This story was inspired by Eric J Krause’s Writing prompt #92: “A tiny dragon, no bigger than a hummingbird, befriends you.”
This story is more or less a sequel to Accidental Sorcerers, but is intended to stand on its own.
Accidental Sorcerers, Season 2
Part 1: Dragon Rider
Part 1: Dragon Rider
“I’m all right,” she said. “I just got dizzy.”
“Where did you see that dance?”
“A troupe from the Northern Reach came downriver last summer. They danced and played music in town. Some of the women did this dance, but they had long ribbons that wrapped around them as they turned. I don’t know how they did it without falling down!”
Mik smiled. “Are you sure you’re all right?” She nodded. “Good.” He embraced her, she embraced him, and nothing more was said for several minutes.
At last, Sura nudged him. “We can’t be too long,” she whispered. “We need to gather the herbs.”
Mik sighed, but knew she was right. He stood and helped her to her feet, although she needed no help, and they began walking. “What are we looking for again? I was only half-paying attention.” The woods were quiet; patches of snow stood in shaded places and there was still a nip in the air.
“You need to focus.”
“I know. But it was hard, thinking about coming out here with you, all by ourselves!”
Sura laughed and produced the list. “We probably won’t find all of them right away, but these are the ones we need.”
“Kingsalve? That’s a healing plant, right?”
“It has magical properties, too.”
“Oh. Right. I’ve been studying herbs so much, it all runs together after a while.”
Sura took his hand. “I guess the mentor wanted you to be ready for spring. The first plants to come up in spring are the strongest —”
“I remember: because they have the powers of all four elements.”
“See?” She squeezed his hand. “You remember some of it, anyway.”
“Isn’t that flameweed?” Mik pointed at a patch of bright red, off to one side. “We called it ‘poor man’s pepper’ at home, but everybody uses it in spring until the traders come. It’s coming up a little early this year.”
“You can use it for pepper?” Sura grinned. “That’s good to know. We’re almost out of pepper too. I had to stretch our supply, because we only bought enough for two. But it’s coming up at the normal time.”
“Then spring comes a little earlier here than in Lacota.” Mik crouched in front of the bright red plants. “You let it dry in a sunny window, then you can crumble it up and use it like pepper. How much do you need?”
“Fill a pouch. Our list has it too. Flameweed is good for fire magic.”
“I — hey!” Mik flinched, and Sura heard a chittering. He spoke softly. “Sura… come see this. But slow.”
Sura knelt next to her fellow apprentice and first love, and gasped. Something that looked like a tiny dragon poked its head over the flameweed, chittering and hissing at them. Its head and long neck were as red as the plants, but its body and wings were streaked with gold. Its underbelly, what they could see of it, was the blue of the sky.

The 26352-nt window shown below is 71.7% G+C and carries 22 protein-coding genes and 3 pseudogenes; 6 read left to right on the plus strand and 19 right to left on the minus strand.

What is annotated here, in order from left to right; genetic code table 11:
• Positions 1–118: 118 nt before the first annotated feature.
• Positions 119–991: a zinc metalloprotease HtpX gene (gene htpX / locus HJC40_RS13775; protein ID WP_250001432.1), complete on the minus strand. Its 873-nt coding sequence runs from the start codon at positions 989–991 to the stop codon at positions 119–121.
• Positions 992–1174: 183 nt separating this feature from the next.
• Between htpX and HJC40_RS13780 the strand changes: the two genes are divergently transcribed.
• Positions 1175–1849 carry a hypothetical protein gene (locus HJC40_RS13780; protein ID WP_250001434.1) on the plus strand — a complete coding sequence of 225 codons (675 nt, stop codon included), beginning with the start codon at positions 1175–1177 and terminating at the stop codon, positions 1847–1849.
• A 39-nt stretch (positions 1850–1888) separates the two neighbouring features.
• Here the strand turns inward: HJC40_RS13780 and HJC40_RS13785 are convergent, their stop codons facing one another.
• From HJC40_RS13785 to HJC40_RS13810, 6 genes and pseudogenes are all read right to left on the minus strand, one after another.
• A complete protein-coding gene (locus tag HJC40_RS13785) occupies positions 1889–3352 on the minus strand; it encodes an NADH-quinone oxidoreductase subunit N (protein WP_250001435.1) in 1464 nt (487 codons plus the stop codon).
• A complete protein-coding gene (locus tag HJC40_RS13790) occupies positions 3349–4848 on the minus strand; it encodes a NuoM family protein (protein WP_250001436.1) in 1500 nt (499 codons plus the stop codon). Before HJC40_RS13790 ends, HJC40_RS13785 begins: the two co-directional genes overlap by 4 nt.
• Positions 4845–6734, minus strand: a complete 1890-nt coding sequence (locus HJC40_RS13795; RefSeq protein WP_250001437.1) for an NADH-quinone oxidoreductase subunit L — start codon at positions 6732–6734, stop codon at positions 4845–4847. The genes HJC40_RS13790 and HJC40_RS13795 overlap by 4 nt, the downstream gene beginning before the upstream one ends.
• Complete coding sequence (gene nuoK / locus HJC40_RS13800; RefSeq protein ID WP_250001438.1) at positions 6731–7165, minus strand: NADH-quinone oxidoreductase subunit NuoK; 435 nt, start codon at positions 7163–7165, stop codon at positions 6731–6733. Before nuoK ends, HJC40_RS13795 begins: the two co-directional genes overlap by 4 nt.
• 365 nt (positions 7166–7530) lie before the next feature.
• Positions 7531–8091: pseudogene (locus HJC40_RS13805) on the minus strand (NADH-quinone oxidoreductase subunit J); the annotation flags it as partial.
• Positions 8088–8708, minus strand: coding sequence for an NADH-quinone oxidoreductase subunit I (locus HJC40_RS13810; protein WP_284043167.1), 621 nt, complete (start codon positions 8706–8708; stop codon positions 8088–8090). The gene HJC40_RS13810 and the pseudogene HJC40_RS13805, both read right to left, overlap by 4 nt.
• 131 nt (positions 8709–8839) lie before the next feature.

“What is it?” she whispered.
“I don’t know. But I think it’s hurt.” Mik stretched a careful hand toward the creature, ready to jerk away. The thing stood its ground, chittering again. “It’s okay. We won’t hurt you.” He laid his hand, palm down, in front of it. “We just want to see you.”
It sniffed, cheeped, and climbed aboard. Mik winced at the pricking of tiny, sharp claws, but let it get a secure perch before lifting his hand slowly.
“It looks just like a dragon!” Sura breathed. “But it’s so tiny!”
“Is it a dragon?”
“I don’t know. The only dragon I’ve ever seen was the ice dragon that you rode here.” Sura laughed at the memory. “But the mentor will know.”
“It’s hurt, all right.” Mik smiled as it spread its wings, revealing a body no larger than his thumb; one of its wings was twisted and torn. “Maybe it can sit on my shoulder while we find the rest of the herbs.”
Perhaps understanding, it clambered up Mik’s sleeve to his shoulder. It nestled against Mik’s neck, and he snorted. “That tickles!”
“Yes,” said Bailar, exchanging wary looks with the tiny creature on Mik’s shoulder. “It’s a dragon, all right. A Desert Dwarf, if my memory serves. I’ve never heard of one coming this far west, or north. Let alone at this time of year.”
“Where do they come from?”
“A vast desert in the east, called the Ahm a’droog by the natives of the region. That translates rather literally to ‘The Godforsaken.’ How it survived in this cold, or how it was hurt? That I don’t know.”
“Can we help it, then?”
“Certainly, Mik. But know this: dragons have their own agenda. It likely befriended you because you were there in its extremity. Yet it is never wrong to aid a creature that offers no violence.” His mentor smiled. “I named you Mik Dragonrider, since you came seeking my aid on the back of an ice dragon. But now, your name has a double meaning — you yourself have a dragon rider.”
Bailar turned away, and Sura took Mik’s hand. “Come inside now,” said the mentor. “It needs warmth above all else. It will likely sleep by — or perhaps in — the fireplace until it’s healed.”